The Greater Blue Mountains celebrates a decade of World Heritage

The Greater Blue Mountains celebrates a decade of World Heritage

November 2010 marks the 10th Anniversary of the inscription of the Greater Blue Mountains on the UNESCO World Heritage List.

Hanging Rock in the Blue Mountains NSWTens of thousands of years of caring for the country by Aboriginal communities; the efforts of bushwalkers to save the Blue Gum Forest in the 1930’s; Myles Dunphy’s vision for a Greater Blue Mountains Park; contemporary campaigns of the Colong Foundation and other conservation groups, all lead to the inscription of the Greater Blue Mountains on the World Heritage list in November 2000 for its outstanding universal natural values.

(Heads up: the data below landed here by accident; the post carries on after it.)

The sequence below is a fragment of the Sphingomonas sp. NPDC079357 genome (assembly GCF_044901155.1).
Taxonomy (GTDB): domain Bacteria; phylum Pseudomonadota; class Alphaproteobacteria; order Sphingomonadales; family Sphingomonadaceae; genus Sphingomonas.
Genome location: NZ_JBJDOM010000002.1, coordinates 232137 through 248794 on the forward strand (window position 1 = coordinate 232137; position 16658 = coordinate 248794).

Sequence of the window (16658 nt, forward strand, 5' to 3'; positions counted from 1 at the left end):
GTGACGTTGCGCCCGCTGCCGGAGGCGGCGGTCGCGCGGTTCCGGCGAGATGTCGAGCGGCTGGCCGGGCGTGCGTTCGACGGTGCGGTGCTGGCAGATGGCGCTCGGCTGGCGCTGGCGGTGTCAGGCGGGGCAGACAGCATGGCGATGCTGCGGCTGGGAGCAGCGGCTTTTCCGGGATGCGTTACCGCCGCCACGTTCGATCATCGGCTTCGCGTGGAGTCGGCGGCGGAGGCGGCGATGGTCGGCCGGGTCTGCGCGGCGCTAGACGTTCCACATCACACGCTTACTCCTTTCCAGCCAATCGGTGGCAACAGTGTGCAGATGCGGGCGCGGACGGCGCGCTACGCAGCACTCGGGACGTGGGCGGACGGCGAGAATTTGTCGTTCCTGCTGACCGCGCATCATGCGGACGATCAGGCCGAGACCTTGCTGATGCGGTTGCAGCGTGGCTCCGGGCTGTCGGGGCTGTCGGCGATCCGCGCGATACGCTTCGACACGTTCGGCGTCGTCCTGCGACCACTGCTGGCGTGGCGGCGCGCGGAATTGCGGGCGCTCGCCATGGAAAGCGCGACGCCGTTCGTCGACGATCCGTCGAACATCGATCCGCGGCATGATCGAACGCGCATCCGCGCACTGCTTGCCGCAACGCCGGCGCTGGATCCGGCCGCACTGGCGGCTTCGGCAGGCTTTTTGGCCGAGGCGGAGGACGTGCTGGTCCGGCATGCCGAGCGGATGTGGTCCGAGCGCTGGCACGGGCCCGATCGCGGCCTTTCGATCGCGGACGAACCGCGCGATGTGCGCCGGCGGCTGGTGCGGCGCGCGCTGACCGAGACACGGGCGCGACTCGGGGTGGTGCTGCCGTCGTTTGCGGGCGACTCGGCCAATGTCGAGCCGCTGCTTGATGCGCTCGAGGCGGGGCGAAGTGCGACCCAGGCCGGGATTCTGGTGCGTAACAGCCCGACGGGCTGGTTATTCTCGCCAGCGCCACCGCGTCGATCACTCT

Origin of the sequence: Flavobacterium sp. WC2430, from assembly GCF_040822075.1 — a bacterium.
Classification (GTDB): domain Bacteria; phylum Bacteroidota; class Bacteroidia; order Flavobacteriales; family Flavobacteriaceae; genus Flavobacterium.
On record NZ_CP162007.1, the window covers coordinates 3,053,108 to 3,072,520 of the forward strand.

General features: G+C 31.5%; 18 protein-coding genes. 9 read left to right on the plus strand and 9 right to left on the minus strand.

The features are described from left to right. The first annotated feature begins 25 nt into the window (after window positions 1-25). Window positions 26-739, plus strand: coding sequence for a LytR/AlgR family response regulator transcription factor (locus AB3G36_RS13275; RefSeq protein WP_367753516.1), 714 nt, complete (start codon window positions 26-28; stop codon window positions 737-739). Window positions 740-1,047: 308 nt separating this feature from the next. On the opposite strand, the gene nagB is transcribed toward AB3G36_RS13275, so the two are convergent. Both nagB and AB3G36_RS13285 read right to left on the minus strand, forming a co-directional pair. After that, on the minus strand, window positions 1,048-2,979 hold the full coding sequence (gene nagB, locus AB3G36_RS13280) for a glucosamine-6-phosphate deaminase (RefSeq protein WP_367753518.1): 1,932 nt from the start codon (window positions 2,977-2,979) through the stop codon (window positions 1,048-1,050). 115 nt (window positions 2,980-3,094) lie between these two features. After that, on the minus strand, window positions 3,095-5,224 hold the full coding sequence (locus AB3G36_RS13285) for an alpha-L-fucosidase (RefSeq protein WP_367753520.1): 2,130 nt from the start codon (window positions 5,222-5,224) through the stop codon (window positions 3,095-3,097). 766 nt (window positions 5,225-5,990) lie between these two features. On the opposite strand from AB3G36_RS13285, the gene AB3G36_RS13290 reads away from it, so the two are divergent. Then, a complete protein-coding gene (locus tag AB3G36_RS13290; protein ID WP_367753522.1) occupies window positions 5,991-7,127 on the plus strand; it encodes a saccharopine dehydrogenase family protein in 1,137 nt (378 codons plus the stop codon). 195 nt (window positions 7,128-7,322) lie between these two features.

The natural assets of this National Landscape are the core of what attracts visitors to the region, with the tourism industry working in harmony with major stakeholders including NSW National Parks & Wildlife Service, Indigenous groups, conservation groups and the wider residential community to achieve sustainable outcomes.

The area represents an extraordinary story of natural antiquity, diversity, beauty and human attachment. This vast and beautiful area of upland reserves exemplifies the links between wild places and human aspirations,’ said Joan Domicelj, Chair of the Advisory Committee for the Greater Blue Mountains World Heritage Area.

In celebration of the anniversary, the World Heritage Exhibition Centre is now permanently open at Mount Tomah Botanic Gardens.

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